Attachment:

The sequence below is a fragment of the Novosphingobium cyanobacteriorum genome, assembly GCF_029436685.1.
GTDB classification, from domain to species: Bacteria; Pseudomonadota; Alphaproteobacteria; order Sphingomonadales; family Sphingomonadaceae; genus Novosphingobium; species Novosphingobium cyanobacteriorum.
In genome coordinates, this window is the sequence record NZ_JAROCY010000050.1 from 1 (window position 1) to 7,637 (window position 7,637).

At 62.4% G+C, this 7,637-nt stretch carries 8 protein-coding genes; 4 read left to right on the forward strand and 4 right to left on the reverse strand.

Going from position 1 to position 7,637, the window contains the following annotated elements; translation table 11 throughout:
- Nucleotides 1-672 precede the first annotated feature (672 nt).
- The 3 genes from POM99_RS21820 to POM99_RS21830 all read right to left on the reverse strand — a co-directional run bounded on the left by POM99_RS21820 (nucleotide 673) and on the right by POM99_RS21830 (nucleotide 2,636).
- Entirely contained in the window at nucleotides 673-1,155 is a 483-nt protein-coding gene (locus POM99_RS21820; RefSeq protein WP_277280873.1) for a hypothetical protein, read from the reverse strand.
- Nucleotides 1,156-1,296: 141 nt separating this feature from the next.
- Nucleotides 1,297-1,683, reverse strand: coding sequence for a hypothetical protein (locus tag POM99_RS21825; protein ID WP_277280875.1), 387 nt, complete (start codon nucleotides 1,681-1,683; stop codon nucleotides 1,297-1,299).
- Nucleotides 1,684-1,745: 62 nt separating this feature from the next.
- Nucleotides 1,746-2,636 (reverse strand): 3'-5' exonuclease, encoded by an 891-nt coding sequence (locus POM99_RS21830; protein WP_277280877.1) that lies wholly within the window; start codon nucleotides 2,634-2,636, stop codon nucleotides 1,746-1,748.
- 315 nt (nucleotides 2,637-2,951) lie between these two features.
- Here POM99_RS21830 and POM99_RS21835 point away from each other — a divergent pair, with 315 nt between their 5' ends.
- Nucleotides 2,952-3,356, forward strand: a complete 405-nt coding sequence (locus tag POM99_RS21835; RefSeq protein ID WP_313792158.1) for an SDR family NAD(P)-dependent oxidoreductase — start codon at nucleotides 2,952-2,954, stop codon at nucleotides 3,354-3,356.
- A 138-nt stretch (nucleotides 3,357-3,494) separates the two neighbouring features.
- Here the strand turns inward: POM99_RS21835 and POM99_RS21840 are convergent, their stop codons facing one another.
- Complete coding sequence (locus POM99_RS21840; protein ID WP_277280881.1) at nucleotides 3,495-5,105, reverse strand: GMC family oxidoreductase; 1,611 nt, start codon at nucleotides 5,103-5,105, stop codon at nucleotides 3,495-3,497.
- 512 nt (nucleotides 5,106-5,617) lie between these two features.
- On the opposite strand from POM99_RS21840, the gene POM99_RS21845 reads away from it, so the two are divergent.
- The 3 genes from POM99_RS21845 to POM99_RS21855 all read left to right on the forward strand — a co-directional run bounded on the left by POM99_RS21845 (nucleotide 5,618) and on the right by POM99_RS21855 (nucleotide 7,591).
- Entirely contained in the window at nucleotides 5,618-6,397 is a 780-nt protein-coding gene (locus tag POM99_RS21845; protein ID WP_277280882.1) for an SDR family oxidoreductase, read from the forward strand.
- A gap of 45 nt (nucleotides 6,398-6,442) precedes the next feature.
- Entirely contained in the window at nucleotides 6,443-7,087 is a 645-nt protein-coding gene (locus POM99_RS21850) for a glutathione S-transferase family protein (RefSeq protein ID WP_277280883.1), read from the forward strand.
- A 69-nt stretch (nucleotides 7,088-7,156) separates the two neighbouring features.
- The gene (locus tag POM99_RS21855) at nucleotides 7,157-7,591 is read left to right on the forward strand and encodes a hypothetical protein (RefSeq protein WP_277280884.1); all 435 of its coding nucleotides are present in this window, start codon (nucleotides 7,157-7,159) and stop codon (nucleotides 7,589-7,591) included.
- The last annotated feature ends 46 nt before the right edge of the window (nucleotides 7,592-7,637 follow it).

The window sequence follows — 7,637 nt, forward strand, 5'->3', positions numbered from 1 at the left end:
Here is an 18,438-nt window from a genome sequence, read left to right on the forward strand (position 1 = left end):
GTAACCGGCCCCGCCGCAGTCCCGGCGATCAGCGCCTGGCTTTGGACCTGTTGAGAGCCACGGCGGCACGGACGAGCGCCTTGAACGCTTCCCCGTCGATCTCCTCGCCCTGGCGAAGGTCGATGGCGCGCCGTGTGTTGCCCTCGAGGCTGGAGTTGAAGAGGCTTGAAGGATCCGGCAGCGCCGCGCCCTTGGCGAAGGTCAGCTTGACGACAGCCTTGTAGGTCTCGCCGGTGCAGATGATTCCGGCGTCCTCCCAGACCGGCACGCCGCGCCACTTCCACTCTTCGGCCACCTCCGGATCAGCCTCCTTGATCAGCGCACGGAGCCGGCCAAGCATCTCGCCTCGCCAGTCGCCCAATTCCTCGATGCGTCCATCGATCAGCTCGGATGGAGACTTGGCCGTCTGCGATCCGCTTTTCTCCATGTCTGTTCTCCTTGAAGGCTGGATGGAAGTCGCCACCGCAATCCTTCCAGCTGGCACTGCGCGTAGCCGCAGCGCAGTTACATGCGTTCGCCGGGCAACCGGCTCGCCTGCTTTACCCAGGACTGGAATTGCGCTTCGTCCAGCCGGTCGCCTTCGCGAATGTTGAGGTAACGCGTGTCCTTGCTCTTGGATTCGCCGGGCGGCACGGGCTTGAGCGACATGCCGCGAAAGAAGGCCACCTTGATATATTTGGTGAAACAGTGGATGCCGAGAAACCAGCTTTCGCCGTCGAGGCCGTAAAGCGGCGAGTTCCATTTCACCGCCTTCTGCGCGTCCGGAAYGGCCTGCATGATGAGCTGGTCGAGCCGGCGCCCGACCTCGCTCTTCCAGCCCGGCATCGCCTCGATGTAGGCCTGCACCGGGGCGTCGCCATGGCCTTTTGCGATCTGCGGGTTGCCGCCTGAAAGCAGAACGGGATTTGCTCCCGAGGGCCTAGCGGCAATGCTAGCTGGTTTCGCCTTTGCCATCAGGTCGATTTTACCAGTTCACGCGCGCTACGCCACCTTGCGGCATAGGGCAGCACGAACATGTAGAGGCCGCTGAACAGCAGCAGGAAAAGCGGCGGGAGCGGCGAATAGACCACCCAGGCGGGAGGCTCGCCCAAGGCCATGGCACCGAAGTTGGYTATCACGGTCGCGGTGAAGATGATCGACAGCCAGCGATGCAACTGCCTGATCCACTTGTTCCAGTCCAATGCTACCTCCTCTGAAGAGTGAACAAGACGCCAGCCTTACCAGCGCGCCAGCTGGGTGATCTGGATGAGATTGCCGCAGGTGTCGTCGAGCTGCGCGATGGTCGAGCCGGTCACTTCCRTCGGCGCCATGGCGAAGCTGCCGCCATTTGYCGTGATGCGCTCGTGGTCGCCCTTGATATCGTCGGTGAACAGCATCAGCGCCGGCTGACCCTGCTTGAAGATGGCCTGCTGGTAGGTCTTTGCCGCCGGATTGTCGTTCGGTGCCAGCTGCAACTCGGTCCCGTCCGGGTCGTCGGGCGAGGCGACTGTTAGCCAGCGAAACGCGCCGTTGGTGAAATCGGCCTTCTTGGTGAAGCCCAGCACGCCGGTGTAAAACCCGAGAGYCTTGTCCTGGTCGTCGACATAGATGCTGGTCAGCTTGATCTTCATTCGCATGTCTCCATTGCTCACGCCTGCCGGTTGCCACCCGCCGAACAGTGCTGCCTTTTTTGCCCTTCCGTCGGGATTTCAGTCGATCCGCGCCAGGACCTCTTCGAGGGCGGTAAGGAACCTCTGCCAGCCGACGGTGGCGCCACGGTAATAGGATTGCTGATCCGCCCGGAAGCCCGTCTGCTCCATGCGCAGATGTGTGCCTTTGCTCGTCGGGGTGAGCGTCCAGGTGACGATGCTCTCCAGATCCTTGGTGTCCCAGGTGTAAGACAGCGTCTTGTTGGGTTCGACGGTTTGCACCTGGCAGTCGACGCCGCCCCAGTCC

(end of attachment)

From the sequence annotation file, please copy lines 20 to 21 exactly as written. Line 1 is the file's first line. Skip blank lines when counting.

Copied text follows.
- On the opposite strand from POM99_RS21840, the gene POM99_RS21845 reads away from it, so the two are divergent.
- The 3 genes from POM99_RS21845 to POM99_RS21855 all read left to right on the forward strand — a co-directional run bounded on the left by POM99_RS21845 (nucleotide 5,618) and on the right by POM99_RS21855 (nucleotide 7,591).